I’ve been married for seventeen years. When I met my husband, he had just turned 24. Somehow he’d made his way from a small town in the Pennsylvania coal region down to Louisiana for grad school. Soon after the culture shock set in, he ran into the likes of me, a single 22-year-old Southern belle with a 3-month old baby on my knee. We both had big dreams, his fashioned after Norman Rockwell and mine looking more like a Picasso. When he told a wise-ass friend he’d give him a nice punch in exchange for the next crack about me having a baby, I knew he was my match. Like a knight in shining armor, he led me away from the painful places I’d roamed and showed me a world where I could harness my spirited soul and mold it into something productive.
It seems to me that a lot of married folks forget the part about sticking it out when hit with the for worse. For Better is easy. Heck, it’s great! I’ll admit that I’ve been guilty of considering a towel toss when things got tough. Marriage is complex, each one as unique as the united individuals. I won’t judge anyone’s decisions because I know how sweet and how tough it can be, and how those emotions can coil so tightly that we’re safe and warm one day, one year, one decade, and then unable to breath the next. If we’re lucky, we find a way to loosen and tighten those coils as needed. For some, it just doesn’t work. I won’t pretend to know why nor will I ask whether they tried hard enough. There are no guarantees in life, or marriage, for me or anyone.
Is it just me, or does society seem to push an extremely mixed message about marriage these days? When I was growing up in the South, divorce was considered sinful, and the kids who lived through it seemed to either walk around in shame, or constantly act out for attention. By the time I became a teenager in the late 70’s, it seemed a bit more acceptable. When my parents divorced in 1985, I hardly batted an eyelash, thankful to be done with it. But subconsciously, I felt as if the little life I had was being sucked away. I was floating in a vacuum, searching for something to hang on to. At nineteen, I could have been the poster child for the directive, “Get a life!”
Where had my life gone and what had it been about in the first place? Where do our lives go when divorce comes in like a tidal wave wiping out everything we had or thought we had? These days it seems that while we know it’s damaging to our children, divorce seems to be a decent fix for discontent and poor choices. The truth is that sometimes people do marry for the wrong reasons. Are they supposed to keep hanging on because of a piece of paper, or money and time invested? Or should they move on, salvaging what’s left of their lives to find a better situation?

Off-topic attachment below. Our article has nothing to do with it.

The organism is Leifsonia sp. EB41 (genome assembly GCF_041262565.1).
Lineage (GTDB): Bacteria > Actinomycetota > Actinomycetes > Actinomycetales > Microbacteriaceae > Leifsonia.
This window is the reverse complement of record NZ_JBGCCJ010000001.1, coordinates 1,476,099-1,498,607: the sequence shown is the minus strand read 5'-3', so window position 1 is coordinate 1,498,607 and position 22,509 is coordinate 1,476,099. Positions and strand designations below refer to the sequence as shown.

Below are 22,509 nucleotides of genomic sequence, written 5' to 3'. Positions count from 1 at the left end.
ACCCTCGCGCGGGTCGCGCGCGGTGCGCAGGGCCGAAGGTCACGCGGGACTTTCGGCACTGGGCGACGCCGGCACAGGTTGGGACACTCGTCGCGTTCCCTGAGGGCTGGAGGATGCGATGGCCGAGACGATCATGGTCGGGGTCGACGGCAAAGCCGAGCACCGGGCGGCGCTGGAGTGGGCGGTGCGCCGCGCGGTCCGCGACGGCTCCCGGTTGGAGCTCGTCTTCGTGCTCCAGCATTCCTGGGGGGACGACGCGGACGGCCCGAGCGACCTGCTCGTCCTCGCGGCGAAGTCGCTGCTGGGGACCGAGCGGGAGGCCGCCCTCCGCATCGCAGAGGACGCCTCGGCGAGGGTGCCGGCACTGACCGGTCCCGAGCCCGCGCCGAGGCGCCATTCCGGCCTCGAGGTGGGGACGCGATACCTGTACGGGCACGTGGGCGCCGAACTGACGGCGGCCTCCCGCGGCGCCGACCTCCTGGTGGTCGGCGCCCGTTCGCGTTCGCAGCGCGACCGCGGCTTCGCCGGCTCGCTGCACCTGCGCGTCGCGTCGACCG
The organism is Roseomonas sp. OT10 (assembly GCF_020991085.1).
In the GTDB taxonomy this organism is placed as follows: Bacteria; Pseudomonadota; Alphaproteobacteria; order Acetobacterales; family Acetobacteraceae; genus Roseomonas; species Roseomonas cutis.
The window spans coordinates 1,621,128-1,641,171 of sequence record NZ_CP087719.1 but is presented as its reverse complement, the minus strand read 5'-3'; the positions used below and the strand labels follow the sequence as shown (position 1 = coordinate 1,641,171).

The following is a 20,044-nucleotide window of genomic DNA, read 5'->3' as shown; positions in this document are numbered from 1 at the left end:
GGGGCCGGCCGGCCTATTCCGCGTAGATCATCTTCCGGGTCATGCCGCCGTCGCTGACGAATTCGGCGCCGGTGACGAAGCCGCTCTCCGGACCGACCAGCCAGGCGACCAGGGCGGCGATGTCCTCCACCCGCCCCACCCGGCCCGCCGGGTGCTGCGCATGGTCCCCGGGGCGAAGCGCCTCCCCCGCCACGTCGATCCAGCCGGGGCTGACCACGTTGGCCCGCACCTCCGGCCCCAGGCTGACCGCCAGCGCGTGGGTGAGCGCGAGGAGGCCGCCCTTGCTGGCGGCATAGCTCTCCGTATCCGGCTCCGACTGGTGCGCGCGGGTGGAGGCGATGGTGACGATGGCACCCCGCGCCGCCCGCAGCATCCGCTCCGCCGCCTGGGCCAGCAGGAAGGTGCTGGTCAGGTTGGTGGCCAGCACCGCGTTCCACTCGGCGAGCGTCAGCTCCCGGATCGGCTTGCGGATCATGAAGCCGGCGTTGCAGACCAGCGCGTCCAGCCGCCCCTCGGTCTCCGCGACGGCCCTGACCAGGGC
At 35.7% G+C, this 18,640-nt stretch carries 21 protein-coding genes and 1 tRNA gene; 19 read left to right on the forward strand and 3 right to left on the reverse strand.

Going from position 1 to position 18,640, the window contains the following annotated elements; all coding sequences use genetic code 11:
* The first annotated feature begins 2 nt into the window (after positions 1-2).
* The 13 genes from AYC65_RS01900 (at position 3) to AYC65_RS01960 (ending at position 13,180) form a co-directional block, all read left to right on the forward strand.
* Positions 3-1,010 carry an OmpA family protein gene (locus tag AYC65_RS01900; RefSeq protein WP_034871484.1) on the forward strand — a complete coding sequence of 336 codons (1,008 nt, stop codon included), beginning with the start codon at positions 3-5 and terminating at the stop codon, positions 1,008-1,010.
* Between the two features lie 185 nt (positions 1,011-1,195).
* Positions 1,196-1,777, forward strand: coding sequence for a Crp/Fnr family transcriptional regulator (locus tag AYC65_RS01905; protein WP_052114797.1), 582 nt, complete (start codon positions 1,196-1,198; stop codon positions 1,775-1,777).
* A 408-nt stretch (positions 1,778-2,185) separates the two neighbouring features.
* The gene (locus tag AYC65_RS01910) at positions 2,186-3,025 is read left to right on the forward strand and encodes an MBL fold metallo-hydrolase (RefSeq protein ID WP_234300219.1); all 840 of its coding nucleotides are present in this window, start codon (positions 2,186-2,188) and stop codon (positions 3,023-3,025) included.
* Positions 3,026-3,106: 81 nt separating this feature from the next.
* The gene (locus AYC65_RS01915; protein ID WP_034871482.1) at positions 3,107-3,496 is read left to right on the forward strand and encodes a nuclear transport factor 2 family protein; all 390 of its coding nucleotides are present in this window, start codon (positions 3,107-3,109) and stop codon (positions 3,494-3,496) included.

Mac, one of the characters in Aberrations is an adulterer. Why does he stay in a marriage he shouldn’t have entered in the first place, and why would someone want to date a married guy? Well, he doesn’t want to face his mistake: marrying for the wrong reason. He doesn’t want to be the kind of person that would make that mistake. He struggles to understand how he feels, what he should do, and what that means about him. His dilemma exposes the question of whether one should always do what society says is the right thing versus what is right for the individual. When they don’t mesh, society can be unforgiving. In this case, loneliness causes Angel to do things others may not consider, such as getting involved with a married man–an unsafe situation. But for her, Mac is safe because he understands her condition, a major issue for her. They are uniquely drawn to each other, as many of us are, in ways that float above and beyond the realm of right versus wrong, black and white, logic, or rules.
Someone told me recently that the bond between husband and wife can be similar to that of parent and child. Now there’s a bond that forms well beyond the realm. If you come across a cuter, smarter, or more well-behaved kid, you wouldn’t consider trading yours in, now would you? Perhaps the real test of marriage is whether or not that type of unbreakable bond took. If not, is it too late? Is there a law of nature that says the bond must form in the first sixty days, or the first ten years? I don’t think so. Who wrote the rules of marriage anyway? Was it Dr. Phil, Oprah, your pastor, priest or rabbi? Frankly, the rules seem simple, and fairly nebulous. Norman and I prefer to create our own. We won’t expect you to live by ours so please don’t expect us to live by yours. As for Mac, I think he makes the right decision in Aberrations.
As for me, I think I’ll stick with my Rockwell for as long as he can stand to wake up each day with a Picasso hanging over his head.